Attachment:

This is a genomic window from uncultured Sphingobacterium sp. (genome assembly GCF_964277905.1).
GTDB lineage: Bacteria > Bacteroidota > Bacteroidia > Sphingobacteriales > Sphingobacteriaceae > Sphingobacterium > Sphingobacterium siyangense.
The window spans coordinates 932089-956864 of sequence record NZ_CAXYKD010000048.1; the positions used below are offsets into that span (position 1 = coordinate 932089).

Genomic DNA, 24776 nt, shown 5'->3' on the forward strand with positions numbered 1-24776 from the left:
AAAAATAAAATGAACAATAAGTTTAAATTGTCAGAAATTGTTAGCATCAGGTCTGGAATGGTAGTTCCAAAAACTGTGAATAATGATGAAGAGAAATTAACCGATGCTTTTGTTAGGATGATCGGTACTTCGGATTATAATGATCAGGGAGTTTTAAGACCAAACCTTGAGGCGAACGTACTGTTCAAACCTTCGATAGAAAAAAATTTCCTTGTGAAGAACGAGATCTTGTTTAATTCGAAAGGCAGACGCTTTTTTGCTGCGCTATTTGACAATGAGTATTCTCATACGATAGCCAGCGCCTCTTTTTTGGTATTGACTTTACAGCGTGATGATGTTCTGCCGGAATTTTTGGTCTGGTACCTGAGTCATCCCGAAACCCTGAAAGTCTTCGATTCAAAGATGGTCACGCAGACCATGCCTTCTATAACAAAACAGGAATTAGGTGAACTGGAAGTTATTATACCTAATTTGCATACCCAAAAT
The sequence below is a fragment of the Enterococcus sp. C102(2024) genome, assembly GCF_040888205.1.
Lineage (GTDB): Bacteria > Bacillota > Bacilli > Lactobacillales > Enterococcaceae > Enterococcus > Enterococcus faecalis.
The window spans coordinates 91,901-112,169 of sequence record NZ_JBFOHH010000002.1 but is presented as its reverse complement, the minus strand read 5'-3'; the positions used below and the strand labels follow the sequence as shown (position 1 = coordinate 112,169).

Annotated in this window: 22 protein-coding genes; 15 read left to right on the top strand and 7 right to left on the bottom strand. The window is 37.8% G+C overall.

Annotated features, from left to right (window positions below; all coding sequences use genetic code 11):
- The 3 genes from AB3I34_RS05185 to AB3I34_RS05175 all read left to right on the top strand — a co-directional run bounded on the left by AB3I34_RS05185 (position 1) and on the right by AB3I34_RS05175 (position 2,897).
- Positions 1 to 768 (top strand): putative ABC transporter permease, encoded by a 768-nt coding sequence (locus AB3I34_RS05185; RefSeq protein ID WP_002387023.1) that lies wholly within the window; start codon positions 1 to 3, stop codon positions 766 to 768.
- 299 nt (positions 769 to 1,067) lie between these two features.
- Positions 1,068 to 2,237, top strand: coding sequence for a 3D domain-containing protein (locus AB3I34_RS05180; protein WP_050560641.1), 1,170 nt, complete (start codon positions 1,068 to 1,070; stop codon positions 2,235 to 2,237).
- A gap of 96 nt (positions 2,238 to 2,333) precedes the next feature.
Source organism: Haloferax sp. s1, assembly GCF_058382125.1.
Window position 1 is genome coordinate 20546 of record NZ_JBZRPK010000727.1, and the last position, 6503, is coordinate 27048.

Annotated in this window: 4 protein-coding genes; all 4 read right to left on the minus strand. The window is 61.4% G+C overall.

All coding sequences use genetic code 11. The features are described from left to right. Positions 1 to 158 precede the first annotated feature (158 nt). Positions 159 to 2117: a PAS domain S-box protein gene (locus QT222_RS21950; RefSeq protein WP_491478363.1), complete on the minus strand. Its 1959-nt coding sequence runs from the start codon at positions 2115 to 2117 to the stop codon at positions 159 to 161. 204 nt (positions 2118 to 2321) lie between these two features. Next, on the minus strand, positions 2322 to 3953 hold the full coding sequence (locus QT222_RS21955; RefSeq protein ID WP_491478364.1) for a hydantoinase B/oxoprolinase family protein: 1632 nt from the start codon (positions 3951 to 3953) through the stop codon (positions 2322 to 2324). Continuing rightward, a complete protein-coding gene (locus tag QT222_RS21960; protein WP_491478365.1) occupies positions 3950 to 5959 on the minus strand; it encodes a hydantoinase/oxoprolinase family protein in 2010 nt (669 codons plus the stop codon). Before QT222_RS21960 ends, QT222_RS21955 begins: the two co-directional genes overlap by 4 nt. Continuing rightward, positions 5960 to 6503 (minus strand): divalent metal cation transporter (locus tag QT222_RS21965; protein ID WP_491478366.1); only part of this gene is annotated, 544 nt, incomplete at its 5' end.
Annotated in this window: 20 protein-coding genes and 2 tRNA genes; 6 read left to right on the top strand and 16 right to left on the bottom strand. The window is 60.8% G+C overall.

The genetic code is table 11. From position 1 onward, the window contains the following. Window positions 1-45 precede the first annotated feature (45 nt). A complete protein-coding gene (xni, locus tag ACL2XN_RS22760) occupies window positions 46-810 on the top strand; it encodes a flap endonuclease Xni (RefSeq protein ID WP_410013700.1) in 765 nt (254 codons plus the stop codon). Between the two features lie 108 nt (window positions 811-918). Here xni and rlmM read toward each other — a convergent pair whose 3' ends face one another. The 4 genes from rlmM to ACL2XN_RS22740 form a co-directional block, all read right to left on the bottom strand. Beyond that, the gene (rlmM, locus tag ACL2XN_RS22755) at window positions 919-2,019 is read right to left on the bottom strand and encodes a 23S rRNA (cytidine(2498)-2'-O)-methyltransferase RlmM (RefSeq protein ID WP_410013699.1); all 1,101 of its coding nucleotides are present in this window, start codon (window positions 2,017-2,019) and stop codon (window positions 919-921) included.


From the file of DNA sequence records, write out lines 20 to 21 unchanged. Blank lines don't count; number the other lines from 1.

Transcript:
Annotated in this window: 20 protein-coding genes and 2 tRNA genes; 6 read left to right on the top strand and 16 right to left on the bottom strand. The window is 60.8% G+C overall.

The genetic code is table 11. From position 1 onward, the window contains the following. Window positions 1-45 precede the first annotated feature (45 nt). A complete protein-coding gene (xni, locus tag ACL2XN_RS22760) occupies window positions 46-810 on the top strand; it encodes a flap endonuclease Xni (RefSeq protein ID WP_410013700.1) in 765 nt (254 codons plus the stop codon). Between the two features lie 108 nt (window positions 811-918). Here xni and rlmM read toward each other — a convergent pair whose 3' ends face one another. The 4 genes from rlmM to ACL2XN_RS22740 form a co-directional block, all read right to left on the bottom strand. Beyond that, the gene (rlmM, locus tag ACL2XN_RS22755) at window positions 919-2,019 is read right to left on the bottom strand and encodes a 23S rRNA (cytidine(2498)-2'-O)-methyltransferase RlmM (RefSeq protein ID WP_410013699.1); all 1,101 of its coding nucleotides are present in this window, start codon (window positions 2,017-2,019) and stop codon (window positions 919-921) included.